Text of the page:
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Stackyard News May 07

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    Higher Modulation Rates But Improved Rural Development Measures

Despite the increase in modulation rates, NFU Scotland has broadly welcomed the main thrust of today’s announcement by Cabinet Secretary, Richard Lochhead on rural development spending for the period up until 2013.


highland cattle

The Scottish Rural Development Programme includes a wide range of measures that will benefit farm businesses and the wider rural economy - in particular a commitment to support for hill and upland farms in Scotland's Less Favoured Areas, increased funding for environmental schemes and measures to improve the competitiveness and profitability of farm businesses.

The voluntary modulation rate of 5% in 2007 rising to 9% in 2012 is considerably lower than the rates previously trailed by Scottish Executive officials and the equivalent rates already announced in England and Northern Ireland. NFU Scotland has argued for as low a rate as possible that will provide sufficient funding for a meaningful rural development programme without, at the same time, putting farm incomes at risk. A £1,598m programme is almost double the £811m spent over the previous 7 years and contains measures that will help farm businesses, the environment and rural communities.

Reacting to the announcement, NFU Scotland President Jim McLaren said:

“We have made it very clear to the new Scottish Executive that we expected a rural development programme that will meet the needs of Scotland's farming businesses and rural communities. Our calculations showed that this could be achieved without swingeing increases in the rate of voluntary modulation, which would have undermined the viability of individual businesses. While the eventual rates of voluntary modulation will be higher than the current 5%, which we believe could still have delivered a meaningful programme, they average out at 8% over the period up until 2013 and are boosted by a significant increase in Scottish Executive funding to £1,113m, compared to £552m in the previous programme.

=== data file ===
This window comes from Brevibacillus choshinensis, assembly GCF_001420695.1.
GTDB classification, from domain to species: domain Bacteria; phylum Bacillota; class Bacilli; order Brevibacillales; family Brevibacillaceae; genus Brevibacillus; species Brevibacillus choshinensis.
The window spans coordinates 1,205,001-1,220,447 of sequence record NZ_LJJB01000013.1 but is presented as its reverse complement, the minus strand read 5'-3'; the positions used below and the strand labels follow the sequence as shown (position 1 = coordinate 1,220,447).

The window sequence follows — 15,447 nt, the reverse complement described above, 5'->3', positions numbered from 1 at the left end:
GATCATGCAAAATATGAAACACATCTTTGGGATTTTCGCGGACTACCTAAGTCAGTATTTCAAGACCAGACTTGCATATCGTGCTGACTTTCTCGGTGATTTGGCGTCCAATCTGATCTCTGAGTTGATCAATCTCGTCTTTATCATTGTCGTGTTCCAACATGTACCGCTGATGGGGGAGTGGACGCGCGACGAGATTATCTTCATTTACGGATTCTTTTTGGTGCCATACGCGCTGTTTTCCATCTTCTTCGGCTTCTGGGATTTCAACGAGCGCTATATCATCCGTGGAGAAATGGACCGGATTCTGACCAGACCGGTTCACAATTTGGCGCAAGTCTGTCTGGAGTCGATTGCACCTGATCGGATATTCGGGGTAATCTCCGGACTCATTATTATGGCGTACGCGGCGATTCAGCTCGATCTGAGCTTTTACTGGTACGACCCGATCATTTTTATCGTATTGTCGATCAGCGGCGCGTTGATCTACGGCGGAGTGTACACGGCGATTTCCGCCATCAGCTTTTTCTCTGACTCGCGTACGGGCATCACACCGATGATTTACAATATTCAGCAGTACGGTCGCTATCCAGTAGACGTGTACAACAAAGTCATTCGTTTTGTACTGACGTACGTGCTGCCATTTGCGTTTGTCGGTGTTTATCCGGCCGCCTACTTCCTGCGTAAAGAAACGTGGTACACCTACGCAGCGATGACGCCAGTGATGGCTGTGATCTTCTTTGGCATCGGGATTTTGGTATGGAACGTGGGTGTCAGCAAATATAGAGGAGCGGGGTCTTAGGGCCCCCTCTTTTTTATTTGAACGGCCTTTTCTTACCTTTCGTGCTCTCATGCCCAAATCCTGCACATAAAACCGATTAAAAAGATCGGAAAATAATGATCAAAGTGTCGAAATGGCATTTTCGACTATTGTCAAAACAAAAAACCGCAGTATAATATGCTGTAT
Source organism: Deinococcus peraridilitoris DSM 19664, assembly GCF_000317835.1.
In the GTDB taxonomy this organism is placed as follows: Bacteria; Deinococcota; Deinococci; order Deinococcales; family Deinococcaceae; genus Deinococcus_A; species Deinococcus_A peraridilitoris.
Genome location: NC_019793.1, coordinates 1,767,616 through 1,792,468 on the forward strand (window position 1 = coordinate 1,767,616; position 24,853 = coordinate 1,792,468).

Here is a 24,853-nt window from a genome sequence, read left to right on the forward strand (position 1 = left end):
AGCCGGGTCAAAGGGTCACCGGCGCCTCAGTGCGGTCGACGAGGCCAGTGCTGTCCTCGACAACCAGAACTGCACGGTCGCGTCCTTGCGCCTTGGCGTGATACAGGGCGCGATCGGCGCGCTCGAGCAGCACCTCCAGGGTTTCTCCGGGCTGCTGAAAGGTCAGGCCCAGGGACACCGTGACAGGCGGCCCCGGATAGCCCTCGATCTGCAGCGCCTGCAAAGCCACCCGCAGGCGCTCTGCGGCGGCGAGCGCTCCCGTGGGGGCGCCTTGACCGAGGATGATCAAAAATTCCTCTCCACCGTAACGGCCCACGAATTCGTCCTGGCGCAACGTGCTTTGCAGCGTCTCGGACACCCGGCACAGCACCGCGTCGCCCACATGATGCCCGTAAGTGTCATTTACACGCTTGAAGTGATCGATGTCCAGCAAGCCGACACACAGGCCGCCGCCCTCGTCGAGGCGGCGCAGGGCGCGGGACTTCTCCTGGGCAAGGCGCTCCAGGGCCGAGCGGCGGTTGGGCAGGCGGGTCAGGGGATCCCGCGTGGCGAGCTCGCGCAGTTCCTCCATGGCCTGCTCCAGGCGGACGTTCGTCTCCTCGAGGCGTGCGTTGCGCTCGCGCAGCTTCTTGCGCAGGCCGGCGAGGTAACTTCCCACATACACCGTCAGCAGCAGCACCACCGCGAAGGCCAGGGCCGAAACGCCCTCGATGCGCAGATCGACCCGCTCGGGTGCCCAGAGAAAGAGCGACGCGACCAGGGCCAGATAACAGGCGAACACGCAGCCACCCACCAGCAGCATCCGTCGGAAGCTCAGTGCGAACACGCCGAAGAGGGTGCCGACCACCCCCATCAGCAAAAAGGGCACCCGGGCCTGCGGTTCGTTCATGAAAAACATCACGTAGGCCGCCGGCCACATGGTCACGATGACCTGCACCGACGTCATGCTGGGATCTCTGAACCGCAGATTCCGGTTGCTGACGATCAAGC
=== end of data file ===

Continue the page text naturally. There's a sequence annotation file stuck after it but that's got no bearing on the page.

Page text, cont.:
“At this time the thing that farmers need most of all is stability. That is why we have been impressing on the Scottish Executive the need to keep modulation rates to the absolute minimum required. While an average modulation rate of 8% will put pressure on farm incomes, the programme includes a number of measures, such as farm restructuring, co-operation and animal health and welfare, that will help businesses adapt to the last CAP reform by cutting costs and adding value to what they produce. We also welcome the inclusion of a young farmers scheme, which will help bring new blood into the industry. Additional funding will allow more farmers and crofters into agri-environmnent schemes and the continuing commitment to supporting the Less Favoured Areas has addressed our top priority.”

link “What's On Your Plate?” - New Scottish Food Campaign
link Rural Development - NFUS Meets Cabinet Secretary
link Positive Step to Reduce Calf Tagging Injury Risk

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